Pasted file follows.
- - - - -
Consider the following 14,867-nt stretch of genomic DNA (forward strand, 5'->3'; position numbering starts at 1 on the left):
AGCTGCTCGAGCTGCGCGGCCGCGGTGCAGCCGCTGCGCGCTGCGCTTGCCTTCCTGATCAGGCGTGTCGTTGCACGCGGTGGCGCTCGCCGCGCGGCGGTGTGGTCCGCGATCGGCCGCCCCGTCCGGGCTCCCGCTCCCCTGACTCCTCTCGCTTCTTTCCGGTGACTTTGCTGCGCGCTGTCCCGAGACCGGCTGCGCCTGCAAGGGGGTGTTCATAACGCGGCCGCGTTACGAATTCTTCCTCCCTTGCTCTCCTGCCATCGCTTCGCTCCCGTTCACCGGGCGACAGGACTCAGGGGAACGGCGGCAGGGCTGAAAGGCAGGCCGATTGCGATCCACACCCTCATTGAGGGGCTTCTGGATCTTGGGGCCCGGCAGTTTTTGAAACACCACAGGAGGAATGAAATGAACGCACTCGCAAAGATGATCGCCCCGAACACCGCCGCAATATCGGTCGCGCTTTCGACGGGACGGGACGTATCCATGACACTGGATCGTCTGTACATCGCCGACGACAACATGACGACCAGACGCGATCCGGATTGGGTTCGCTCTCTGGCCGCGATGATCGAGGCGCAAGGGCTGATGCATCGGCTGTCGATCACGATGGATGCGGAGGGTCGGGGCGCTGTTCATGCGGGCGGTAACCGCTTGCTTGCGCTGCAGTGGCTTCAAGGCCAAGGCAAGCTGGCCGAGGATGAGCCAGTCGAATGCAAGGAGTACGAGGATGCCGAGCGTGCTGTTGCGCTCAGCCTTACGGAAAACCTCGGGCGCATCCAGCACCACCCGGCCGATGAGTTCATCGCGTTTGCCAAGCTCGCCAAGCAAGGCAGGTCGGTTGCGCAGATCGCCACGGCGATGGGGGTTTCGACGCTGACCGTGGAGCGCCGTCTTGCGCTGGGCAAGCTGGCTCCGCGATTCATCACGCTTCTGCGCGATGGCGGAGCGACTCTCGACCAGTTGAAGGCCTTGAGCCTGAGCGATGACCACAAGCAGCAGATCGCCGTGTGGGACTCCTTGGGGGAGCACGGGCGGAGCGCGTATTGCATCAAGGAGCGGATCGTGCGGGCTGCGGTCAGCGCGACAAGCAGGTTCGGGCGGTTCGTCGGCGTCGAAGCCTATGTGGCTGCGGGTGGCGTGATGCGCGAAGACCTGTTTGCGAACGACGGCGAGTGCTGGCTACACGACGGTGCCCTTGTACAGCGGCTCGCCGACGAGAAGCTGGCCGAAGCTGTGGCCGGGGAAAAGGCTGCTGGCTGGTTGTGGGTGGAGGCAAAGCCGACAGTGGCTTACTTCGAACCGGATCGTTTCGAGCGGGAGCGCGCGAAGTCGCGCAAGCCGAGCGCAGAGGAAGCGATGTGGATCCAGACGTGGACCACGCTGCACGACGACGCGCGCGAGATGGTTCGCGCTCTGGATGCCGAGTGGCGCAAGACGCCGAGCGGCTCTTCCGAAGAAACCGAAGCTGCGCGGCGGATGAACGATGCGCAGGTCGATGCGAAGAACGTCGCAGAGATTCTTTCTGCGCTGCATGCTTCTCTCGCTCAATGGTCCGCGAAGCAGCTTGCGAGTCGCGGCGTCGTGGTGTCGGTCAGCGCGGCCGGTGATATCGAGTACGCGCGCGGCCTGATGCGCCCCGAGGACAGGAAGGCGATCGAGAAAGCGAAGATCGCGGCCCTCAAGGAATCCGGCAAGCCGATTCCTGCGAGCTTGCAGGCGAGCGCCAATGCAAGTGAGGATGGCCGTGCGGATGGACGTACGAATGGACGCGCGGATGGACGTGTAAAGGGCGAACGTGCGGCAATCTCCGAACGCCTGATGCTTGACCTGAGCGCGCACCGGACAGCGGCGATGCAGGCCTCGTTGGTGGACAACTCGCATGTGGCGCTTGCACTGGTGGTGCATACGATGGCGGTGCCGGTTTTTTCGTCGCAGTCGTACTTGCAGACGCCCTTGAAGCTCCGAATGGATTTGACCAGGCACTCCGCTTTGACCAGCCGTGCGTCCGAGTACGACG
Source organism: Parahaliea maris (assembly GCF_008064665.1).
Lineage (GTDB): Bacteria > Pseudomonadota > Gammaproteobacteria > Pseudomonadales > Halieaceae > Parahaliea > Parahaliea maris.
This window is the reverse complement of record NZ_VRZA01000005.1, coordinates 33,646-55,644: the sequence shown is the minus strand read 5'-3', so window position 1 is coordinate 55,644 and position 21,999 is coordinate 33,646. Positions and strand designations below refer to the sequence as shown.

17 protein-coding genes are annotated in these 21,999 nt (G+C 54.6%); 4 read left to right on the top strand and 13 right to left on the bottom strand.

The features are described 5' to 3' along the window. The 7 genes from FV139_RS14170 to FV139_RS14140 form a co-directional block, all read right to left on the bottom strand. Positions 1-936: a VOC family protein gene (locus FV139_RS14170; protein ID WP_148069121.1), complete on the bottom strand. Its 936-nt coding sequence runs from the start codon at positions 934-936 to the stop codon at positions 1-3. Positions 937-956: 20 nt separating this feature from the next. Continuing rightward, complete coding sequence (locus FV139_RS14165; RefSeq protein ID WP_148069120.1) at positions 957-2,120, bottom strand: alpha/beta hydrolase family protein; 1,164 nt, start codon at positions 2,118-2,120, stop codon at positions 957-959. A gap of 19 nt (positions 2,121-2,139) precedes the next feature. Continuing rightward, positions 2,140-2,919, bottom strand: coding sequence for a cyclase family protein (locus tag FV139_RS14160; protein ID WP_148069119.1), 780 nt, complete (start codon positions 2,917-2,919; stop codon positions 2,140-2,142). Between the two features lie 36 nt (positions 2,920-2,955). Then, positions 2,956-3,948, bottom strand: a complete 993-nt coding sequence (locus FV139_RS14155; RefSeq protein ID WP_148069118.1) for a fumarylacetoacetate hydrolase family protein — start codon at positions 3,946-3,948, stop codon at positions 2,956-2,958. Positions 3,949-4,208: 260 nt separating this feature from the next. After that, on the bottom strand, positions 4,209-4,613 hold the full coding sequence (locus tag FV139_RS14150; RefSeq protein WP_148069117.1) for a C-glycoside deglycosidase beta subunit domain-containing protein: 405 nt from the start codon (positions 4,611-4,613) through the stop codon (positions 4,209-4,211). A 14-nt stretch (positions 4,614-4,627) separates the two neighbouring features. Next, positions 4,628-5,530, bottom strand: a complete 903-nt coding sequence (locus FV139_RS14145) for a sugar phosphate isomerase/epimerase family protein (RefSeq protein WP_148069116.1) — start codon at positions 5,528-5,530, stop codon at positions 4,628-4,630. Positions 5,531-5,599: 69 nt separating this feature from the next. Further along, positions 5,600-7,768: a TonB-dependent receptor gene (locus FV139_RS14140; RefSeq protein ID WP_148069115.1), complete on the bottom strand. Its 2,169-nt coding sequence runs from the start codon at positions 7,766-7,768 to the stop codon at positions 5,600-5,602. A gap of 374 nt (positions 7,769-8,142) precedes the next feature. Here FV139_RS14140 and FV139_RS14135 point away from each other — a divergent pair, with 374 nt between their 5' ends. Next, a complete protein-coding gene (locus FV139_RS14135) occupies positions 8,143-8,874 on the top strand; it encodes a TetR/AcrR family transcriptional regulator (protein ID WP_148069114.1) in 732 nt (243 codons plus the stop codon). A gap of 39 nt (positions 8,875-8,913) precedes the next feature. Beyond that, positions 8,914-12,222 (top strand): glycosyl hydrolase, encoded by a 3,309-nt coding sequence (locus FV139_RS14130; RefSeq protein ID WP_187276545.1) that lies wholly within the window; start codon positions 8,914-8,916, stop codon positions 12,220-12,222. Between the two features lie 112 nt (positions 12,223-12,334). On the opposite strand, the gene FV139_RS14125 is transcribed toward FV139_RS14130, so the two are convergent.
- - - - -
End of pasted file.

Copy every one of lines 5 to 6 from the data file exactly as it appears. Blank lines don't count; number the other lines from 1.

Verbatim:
This window is the reverse complement of record NZ_VRZA01000005.1, coordinates 33,646-55,644: the sequence shown is the minus strand read 5'-3', so window position 1 is coordinate 55,644 and position 21,999 is coordinate 33,646. Positions and strand designations below refer to the sequence as shown.

17 protein-coding genes are annotated in these 21,999 nt (G+C 54.6%); 4 read left to right on the top strand and 13 right to left on the bottom strand.